FERC sets date for landmark transmission rule

By Zach Bright | 04/19/2024 06:34 AM EDT

The energy regulator plans a May 13 special meeting to consider its electric grid planning and cost-allocation proposal.

FERC headquarters.

Federal Energy Regulatory Commission headquarters in Washington. Francis Chung/E&E News

The Federal Energy Regulatory Commission is poised to vote on a rule next month that could fundamentally change how power grid expansions are planned and paid for in the coming years.

FERC said it plans to hold a special May 13 meeting to consider its long-awaited transmission planning and cost-allocation proposal that’s been a focus of advocates for expanding the grid to improve electric reliability and move more renewable energy.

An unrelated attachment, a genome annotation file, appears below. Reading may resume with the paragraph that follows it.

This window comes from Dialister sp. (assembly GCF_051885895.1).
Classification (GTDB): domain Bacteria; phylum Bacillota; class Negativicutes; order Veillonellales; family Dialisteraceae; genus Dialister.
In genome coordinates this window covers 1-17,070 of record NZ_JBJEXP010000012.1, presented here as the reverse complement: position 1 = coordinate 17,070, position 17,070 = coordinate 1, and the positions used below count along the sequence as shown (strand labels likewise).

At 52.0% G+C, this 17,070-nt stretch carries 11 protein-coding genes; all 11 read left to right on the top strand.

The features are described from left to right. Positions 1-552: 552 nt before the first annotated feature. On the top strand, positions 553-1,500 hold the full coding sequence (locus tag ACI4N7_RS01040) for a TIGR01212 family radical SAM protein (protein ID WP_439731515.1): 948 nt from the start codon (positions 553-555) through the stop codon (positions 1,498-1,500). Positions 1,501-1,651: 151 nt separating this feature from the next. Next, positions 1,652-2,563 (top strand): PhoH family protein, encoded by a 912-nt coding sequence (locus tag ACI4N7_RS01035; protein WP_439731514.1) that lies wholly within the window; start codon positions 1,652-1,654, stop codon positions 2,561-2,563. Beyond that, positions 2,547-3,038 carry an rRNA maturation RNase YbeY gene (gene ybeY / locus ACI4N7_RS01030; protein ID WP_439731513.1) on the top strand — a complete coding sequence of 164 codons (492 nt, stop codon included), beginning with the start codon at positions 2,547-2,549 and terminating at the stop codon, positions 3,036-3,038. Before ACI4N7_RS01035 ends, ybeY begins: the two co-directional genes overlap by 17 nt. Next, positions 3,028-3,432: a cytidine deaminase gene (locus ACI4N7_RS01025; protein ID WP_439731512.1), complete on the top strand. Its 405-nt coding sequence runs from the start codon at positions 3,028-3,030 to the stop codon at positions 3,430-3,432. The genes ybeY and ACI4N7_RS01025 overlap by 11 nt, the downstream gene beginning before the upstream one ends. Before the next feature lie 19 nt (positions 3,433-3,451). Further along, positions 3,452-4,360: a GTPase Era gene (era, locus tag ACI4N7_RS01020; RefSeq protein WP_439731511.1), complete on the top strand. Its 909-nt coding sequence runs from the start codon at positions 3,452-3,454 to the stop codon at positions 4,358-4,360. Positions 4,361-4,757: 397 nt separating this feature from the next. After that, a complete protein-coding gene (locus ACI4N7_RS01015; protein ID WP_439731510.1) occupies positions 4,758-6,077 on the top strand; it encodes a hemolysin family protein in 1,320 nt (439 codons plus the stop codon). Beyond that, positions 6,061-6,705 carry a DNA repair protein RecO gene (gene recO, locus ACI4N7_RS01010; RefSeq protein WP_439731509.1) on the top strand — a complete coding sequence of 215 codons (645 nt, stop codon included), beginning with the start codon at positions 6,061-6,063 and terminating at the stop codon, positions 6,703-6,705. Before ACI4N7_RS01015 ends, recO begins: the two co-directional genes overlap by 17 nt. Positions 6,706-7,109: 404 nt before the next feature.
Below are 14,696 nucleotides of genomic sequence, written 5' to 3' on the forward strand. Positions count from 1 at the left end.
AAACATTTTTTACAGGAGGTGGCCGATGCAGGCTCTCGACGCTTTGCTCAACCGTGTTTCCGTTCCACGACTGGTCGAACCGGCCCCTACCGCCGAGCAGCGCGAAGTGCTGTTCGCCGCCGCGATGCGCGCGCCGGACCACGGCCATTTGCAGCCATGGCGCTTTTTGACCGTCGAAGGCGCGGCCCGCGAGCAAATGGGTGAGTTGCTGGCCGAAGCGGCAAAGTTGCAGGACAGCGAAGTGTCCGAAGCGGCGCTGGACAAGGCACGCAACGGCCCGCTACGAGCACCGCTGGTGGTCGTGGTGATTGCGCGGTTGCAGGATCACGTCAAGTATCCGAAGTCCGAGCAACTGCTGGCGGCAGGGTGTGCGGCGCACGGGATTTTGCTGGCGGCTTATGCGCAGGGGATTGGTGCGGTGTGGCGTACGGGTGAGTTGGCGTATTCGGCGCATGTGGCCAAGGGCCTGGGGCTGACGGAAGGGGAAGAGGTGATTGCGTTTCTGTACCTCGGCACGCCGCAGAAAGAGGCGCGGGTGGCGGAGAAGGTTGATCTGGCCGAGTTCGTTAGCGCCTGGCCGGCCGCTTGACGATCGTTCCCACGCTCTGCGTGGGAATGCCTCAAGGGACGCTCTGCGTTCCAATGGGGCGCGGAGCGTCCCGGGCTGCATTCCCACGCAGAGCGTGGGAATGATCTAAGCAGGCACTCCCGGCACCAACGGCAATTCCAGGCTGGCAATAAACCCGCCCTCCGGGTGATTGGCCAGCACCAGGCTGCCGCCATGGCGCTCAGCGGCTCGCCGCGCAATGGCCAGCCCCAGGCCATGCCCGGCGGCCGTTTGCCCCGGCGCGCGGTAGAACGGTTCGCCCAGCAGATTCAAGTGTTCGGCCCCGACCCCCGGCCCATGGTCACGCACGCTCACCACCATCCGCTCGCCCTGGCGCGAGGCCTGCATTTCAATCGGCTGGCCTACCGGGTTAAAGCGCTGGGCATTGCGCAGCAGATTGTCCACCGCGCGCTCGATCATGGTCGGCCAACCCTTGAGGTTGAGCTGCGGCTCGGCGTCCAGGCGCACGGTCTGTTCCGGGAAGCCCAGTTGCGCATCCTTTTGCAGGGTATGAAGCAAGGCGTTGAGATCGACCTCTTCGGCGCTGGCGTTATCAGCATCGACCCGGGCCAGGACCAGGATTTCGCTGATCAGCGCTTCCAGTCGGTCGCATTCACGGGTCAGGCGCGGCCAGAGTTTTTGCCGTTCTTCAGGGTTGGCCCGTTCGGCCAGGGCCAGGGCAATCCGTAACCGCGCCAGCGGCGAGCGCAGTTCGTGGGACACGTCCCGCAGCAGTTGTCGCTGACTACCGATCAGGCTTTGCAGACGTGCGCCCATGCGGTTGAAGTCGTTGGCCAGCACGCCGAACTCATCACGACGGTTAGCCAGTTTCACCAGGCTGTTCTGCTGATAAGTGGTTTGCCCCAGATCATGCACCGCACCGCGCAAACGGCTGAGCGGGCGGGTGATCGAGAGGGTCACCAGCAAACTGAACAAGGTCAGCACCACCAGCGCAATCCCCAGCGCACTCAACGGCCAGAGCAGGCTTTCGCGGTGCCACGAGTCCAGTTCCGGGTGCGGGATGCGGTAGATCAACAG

Facing pressure to roll out a rule first proposed almost two years ago, FERC Chair Willie Phillips has said it’s a historic opportunity to work through thorny issues tied to allocating costs for transmission lines crossing multiple states. The Biden administration’s goal of a nearly carbon-free electric grid by 2035 hinges on expanding the transmission system by two-thirds or more, the Energy Department said last year.


Travis Kavulla, vice president for regulatory affairs at NRG Energy and a former Montana utility regulator, told E&E News it’s still unclear how big and bold the FERC rule will be.